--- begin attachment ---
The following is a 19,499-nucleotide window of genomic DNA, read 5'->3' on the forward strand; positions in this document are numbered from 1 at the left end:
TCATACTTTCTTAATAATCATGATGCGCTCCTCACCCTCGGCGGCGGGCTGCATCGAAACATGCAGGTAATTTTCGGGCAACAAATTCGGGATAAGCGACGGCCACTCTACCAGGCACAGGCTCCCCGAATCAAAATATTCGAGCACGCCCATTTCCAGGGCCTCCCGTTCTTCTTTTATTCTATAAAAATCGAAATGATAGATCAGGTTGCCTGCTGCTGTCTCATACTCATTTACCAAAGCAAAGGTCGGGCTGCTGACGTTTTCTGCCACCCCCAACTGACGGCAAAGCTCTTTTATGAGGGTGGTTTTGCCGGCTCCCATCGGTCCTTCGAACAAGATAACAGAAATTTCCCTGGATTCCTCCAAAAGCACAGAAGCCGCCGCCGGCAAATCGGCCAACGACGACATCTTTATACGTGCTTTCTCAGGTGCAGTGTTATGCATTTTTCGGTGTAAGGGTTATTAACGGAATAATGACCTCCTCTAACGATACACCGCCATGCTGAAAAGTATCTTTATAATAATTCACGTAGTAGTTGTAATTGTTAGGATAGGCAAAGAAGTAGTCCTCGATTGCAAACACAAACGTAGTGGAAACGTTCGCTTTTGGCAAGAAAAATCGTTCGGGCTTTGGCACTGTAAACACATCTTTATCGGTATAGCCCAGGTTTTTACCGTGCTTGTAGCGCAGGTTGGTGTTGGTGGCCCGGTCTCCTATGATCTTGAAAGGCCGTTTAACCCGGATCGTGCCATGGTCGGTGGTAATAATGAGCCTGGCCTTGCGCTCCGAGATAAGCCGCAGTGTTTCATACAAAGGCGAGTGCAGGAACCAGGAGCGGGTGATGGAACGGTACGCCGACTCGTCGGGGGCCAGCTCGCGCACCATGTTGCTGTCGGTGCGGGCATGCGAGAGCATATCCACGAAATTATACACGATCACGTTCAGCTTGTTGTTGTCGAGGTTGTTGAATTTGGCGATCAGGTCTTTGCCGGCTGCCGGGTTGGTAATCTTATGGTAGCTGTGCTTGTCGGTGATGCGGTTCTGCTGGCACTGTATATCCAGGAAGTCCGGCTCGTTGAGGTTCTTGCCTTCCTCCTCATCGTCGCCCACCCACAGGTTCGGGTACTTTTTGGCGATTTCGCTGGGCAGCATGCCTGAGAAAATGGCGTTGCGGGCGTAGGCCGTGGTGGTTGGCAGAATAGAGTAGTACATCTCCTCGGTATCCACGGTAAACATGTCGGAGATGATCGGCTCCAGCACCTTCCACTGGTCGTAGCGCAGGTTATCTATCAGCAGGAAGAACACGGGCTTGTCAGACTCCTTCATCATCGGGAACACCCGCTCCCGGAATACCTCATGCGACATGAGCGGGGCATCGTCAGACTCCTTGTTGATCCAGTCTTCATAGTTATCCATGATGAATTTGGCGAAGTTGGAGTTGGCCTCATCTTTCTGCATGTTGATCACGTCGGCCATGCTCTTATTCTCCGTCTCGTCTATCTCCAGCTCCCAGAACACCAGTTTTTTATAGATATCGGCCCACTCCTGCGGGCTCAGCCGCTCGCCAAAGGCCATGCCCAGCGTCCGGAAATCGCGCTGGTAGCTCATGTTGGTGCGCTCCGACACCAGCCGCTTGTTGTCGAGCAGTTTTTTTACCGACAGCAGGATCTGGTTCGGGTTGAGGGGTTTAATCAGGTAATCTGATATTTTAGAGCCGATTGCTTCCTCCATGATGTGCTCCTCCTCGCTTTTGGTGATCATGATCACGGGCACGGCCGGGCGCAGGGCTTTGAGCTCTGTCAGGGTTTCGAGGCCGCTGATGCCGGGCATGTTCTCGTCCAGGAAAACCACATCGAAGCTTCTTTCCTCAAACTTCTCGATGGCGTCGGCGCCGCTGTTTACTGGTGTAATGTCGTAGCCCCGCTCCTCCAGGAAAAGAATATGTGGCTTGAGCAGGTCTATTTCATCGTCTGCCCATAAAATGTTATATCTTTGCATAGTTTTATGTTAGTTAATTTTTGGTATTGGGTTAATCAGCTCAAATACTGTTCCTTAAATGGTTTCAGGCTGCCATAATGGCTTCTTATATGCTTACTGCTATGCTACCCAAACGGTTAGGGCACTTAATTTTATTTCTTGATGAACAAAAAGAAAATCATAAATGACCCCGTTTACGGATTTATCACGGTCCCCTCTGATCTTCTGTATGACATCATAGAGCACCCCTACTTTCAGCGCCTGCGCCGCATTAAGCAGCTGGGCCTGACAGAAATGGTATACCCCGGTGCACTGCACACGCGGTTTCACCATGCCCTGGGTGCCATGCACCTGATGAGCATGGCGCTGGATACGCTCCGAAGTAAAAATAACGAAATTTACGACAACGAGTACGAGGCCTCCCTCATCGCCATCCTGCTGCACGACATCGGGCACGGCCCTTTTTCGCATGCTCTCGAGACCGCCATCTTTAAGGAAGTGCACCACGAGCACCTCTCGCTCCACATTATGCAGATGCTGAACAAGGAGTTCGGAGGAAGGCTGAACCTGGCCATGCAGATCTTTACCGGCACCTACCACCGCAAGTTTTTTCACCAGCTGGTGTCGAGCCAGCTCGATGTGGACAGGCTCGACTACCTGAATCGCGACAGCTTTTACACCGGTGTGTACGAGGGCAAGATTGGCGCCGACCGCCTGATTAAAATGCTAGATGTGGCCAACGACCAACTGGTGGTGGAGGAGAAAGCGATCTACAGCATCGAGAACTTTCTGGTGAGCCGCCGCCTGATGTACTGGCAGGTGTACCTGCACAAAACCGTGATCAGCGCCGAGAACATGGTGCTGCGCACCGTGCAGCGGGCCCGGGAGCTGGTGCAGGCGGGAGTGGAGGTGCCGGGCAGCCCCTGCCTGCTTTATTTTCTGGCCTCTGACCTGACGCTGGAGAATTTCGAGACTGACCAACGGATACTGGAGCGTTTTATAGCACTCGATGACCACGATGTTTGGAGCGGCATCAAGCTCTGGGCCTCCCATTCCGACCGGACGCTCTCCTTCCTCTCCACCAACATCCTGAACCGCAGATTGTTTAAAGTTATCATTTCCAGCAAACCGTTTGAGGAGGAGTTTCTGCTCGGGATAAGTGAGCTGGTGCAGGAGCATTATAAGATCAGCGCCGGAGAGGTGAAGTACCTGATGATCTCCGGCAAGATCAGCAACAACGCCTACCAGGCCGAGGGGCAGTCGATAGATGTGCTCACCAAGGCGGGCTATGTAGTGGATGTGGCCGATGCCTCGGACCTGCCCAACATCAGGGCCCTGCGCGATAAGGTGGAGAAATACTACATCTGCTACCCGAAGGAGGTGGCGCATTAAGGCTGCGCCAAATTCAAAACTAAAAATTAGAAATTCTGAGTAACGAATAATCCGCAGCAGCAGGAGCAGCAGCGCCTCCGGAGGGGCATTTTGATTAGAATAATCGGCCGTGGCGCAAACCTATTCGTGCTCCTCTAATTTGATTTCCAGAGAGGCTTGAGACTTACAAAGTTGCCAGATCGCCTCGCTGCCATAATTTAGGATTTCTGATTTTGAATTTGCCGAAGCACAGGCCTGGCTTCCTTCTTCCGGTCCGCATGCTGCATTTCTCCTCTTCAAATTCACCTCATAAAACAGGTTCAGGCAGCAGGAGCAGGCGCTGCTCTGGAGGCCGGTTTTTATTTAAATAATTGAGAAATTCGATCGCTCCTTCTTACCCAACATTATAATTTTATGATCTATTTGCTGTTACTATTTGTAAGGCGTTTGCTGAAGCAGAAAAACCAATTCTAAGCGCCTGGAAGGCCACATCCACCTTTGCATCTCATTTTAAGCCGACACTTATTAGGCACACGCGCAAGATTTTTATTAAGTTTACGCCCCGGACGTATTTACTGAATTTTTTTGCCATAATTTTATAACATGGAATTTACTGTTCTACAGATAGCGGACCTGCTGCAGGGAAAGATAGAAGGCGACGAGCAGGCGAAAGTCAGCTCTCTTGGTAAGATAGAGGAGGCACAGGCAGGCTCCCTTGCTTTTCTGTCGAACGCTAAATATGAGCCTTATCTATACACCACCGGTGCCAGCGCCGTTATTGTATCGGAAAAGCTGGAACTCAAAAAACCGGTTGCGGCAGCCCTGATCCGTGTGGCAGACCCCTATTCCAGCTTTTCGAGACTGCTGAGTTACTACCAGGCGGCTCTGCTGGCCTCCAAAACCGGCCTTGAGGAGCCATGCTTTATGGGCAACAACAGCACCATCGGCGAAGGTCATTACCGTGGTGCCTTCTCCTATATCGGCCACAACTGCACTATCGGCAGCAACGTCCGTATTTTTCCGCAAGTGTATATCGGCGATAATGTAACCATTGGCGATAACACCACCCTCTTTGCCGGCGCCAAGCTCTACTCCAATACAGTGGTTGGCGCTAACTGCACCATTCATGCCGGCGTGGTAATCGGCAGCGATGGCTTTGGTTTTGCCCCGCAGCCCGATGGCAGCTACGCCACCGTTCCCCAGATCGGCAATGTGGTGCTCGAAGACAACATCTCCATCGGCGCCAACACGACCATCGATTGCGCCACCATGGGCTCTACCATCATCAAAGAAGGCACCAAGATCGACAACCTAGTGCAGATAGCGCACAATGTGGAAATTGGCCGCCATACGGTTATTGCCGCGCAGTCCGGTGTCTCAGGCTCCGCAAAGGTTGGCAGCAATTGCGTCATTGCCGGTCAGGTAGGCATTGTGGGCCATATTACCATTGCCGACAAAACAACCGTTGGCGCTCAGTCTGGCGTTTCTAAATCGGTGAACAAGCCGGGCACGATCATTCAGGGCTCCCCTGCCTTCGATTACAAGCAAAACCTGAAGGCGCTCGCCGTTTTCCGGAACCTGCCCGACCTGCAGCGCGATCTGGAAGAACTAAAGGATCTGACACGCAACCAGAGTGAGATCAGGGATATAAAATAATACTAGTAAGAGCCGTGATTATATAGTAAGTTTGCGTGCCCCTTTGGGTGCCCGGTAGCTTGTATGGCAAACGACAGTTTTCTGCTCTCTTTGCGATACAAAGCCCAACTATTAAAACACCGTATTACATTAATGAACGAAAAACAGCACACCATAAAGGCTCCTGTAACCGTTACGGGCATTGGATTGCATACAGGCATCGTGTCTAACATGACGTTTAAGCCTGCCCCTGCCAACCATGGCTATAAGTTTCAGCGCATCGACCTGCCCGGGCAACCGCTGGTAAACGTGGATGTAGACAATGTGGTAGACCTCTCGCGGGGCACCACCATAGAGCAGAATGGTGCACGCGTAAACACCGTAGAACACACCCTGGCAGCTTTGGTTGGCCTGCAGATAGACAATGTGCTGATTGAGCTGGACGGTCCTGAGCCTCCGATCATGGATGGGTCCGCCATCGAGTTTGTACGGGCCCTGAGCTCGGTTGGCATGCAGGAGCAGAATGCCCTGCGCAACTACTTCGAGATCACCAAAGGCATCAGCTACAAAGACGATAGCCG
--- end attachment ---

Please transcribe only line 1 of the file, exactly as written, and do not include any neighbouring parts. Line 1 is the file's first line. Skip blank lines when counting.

The following is a 19,499-nucleotide window of genomic DNA, read 5'->3' on the forward strand; positions in this document are numbered from 1 at the left end: